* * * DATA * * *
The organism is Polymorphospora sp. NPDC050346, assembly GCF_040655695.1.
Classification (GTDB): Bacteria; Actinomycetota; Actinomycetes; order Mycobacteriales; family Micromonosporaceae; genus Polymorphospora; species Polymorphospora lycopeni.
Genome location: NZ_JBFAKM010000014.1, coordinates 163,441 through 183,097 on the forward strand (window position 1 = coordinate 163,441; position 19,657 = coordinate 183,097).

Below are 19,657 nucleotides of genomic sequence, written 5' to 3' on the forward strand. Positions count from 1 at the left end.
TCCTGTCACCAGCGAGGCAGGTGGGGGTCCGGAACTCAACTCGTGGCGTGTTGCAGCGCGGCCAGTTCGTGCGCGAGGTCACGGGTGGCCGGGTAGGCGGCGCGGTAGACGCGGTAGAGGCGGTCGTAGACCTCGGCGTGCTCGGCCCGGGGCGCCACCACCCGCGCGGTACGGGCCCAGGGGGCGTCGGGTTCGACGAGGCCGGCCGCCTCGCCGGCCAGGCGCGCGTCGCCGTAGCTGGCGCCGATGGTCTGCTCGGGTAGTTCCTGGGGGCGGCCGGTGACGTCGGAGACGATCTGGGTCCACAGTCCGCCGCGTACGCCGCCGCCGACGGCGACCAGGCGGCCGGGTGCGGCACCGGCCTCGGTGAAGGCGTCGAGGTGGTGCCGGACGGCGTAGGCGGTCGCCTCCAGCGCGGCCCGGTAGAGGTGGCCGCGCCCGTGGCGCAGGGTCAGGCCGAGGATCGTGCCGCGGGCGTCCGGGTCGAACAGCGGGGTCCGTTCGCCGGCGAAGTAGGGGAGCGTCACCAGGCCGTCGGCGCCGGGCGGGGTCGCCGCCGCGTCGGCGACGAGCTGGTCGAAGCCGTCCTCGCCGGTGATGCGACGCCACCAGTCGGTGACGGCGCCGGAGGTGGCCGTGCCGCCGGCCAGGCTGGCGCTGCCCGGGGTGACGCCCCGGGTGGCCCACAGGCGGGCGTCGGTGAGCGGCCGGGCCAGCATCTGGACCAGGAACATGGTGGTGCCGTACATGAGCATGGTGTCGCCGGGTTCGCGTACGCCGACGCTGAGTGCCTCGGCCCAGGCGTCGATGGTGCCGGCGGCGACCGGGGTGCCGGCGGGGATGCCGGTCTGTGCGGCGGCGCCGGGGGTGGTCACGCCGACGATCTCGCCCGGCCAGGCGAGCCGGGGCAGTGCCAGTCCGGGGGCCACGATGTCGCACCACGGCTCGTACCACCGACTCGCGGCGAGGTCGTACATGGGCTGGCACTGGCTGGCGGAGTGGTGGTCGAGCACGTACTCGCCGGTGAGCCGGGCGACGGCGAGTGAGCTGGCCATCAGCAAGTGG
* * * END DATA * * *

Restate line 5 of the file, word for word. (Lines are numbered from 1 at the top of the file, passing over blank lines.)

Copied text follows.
TCCTGTCACCAGCGAGGCAGGTGGGGGTCCGGAACTCAACTCGTGGCGTGTTGCAGCGCGGCCAGTTCGTGCGCGAGGTCACGGGTGGCCGGGTAGGCGGCGCGGTAGACGCGGTAGAGGCGGTCGTAGACCTCGGCGTGCTCGGCCCGGGGCGCCACCACCCGCGCGGTACGGGCCCAGGGGGCGTCGGGTTCGACGAGGCCGGCCGCCTCGCCGGCCAGGCGCGCGTCGCCGTAGCTGGCGCCGATGGTCTGCTCGGGTAGTTCCTGGGGGCGGCCGGTGACGTCGGAGACGATCTGGGTCCACAGTCCGCCGCGTACGCCGCCGCCGACGGCGACCAGGCGGCCGGGTGCGGCACCGGCCTCGGTGAAGGCGTCGAGGTGGTGCCGGACGGCGTAGGCGGTCGCCTCCAGCGCGGCCCGGTAGAGGTGGCCGCGCCCGTGGCGCAGGGTCAGGCCGAGGATCGTGCCGCGGGCGTCCGGGTCGAACAGCGGGGTCCGTTCGCCGGCGAAGTAGGGGAGCGTCACCAGGCCGTCGGCGCCGGGCGGGGTCGCCGCCGCGTCGGCGACGAGCTGGTCGAAGCCGTCCTCGCCGGTGATGCGACGCCACCAGTCGGTGACGGCGCCGGAGGTGGCCGTGCCGCCGGCCAGGCTGGCGCTGCCCGGGGTGACGCCCCGGGTGGCCCACAGGCGGGCGTCGGTGAGCGGCCGGGCCAGCATCTGGACCAGGAACATGGTGGTGCCGTACATGAGCATGGTGTCGCCGGGTTCGCGTACGCCGACGCTGAGTGCCTCGGCCCAGGCGTCGATGGTGCCGGCGGCGACCGGGGTGCCGGCGGGGATGCCGGTCTGTGCGGCGGCGCCGGGGGTGGTCACGCCGACGATCTCGCCCGGCCAGGCGAGCCGGGGCAGTGCCAGTCCGGGGGCCACGATGTCGCACCACGGCTCGTACCACCGACTCGCGGCGAGGTCGTACATGGGCTGGCACTGGCTGGCGGAGTGGTGGTCGAGCACGTACTCGCCGGTGAGCCGGGCGACGGCGAGTGAGCTGGCCATCAGCAAGTGG